The outcome will be recommendations for changes to business rates that will contribute to UK economic growth, reinvigorate high streets and town centres across the country, and secure new retail jobs.
This work will be done in an open and inclusive manner and the BRC are encouraging retailers to get involved in the process as it takes shape over the coming months. With last week’s RPI rise highlighting another painful increase in business rates, the time is absolutely right for this work to begin.
Helen Dickinson, British Retail Consortium Director General, said: “At the BRC we have been saying for some time that tinkering with the existing business rates system, which is no longer fit for purpose, is not the answer. Complete reform is the only solution that can support retailers in continuing to deliver a vibrant and sustainable retail industry for UK consumers and local communities.
“I am excited to be able to announce that we have appointed EY to work with us, building on our existing work to date. They have a proven track record in helping businesses and governments work through complex challenges where the solutions are not obvious. While there are ideas for rates changes already in the public arena, we believe there are other options not yet considered and none have been subject to robust economic impact assessment.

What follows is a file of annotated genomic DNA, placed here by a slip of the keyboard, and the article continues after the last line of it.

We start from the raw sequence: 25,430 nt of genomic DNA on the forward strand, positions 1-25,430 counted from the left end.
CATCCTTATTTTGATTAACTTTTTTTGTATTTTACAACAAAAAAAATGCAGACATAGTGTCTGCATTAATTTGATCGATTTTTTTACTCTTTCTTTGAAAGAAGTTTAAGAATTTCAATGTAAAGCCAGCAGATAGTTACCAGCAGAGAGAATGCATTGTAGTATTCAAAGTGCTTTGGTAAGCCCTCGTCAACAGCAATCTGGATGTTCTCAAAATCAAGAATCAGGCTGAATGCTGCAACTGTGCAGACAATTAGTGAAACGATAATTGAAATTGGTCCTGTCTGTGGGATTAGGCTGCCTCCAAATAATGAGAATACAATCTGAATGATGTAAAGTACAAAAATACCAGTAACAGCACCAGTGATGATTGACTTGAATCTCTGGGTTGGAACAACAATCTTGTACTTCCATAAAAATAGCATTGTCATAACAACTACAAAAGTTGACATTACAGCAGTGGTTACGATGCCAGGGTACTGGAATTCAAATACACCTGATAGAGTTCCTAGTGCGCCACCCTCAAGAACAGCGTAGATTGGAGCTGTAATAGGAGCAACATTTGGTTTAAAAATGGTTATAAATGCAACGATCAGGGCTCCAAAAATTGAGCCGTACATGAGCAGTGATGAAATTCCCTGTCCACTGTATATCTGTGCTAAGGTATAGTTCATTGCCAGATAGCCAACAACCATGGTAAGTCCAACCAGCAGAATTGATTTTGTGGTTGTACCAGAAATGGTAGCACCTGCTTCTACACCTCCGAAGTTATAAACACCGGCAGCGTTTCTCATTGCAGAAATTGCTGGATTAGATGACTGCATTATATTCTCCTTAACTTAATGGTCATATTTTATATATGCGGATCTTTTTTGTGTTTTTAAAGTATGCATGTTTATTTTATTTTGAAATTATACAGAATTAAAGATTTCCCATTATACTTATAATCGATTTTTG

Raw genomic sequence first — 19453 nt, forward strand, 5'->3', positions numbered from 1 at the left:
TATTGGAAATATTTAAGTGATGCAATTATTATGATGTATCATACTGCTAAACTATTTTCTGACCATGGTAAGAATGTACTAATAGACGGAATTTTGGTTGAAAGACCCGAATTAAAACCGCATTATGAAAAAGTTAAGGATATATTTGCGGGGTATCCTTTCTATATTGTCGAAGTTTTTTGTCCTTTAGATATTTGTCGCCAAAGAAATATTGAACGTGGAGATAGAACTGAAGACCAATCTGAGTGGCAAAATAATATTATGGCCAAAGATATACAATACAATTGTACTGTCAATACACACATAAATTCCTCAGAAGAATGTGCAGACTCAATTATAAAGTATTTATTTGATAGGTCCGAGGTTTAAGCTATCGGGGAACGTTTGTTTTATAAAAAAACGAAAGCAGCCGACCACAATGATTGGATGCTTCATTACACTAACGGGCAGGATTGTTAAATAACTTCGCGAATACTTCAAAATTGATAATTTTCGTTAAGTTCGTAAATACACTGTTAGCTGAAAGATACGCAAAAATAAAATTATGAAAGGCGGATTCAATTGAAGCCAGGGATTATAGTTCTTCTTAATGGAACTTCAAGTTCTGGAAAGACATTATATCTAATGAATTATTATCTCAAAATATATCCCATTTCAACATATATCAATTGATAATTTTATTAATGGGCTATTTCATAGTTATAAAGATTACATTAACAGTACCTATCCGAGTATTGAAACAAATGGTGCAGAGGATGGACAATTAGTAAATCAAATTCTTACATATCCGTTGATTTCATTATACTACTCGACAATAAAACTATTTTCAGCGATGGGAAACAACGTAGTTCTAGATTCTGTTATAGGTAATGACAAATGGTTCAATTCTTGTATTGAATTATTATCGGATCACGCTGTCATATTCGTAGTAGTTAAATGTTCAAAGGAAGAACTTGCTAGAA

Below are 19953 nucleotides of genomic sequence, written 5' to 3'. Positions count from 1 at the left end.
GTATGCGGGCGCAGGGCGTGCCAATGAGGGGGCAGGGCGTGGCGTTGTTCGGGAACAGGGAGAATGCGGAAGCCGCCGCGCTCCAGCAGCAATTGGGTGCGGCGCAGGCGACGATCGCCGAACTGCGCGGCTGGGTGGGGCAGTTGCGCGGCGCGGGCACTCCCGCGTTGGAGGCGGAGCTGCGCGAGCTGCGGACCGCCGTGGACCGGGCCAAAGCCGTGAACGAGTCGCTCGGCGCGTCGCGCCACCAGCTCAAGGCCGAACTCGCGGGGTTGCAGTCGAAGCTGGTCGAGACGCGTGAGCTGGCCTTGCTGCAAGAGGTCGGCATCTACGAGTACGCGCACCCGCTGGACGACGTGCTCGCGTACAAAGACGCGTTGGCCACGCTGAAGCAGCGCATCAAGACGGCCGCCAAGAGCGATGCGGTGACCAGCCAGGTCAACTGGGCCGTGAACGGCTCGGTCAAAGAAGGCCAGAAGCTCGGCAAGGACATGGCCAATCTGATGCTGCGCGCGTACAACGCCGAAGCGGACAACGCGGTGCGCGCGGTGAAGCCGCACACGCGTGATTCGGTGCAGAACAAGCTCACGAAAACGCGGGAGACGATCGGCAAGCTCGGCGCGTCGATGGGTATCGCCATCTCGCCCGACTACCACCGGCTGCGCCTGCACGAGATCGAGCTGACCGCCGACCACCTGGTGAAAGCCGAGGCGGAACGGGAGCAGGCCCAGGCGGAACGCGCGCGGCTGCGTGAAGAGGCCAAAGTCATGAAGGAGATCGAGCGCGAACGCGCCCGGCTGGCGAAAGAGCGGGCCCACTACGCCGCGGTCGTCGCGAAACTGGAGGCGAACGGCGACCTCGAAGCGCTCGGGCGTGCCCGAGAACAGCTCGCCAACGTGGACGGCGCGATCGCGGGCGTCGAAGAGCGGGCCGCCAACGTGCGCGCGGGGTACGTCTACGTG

“Our work will be inclusive and open. I want to see retailers large and small, from right across our sector, getting involved as the debate on what reform could look like moves forward. And it won’t stop there; we know that other parts of the business community along with their respective trade associations share our passion to address this issue and we will be seeking their input and collaboration.
Chris Sanger, Global Head of Tax Policy, EY, said: “Working with the BRC over the coming months, EY will be bringing our tax expertise to bear on the important issue of business rates. We will be advising the BRC on possible solutions that could bring huge benefits to the UK economy as a whole, as well as for retailers.
“The business rates regime is a 400 year old system, with an assessment approach designed over 50 years ago. It is complex to operate, creating expensive bureaucracy and confusion around its role, given it has become a national tax raised theoretically for local services. The time is ripe for reform.”
British Retail Consortium
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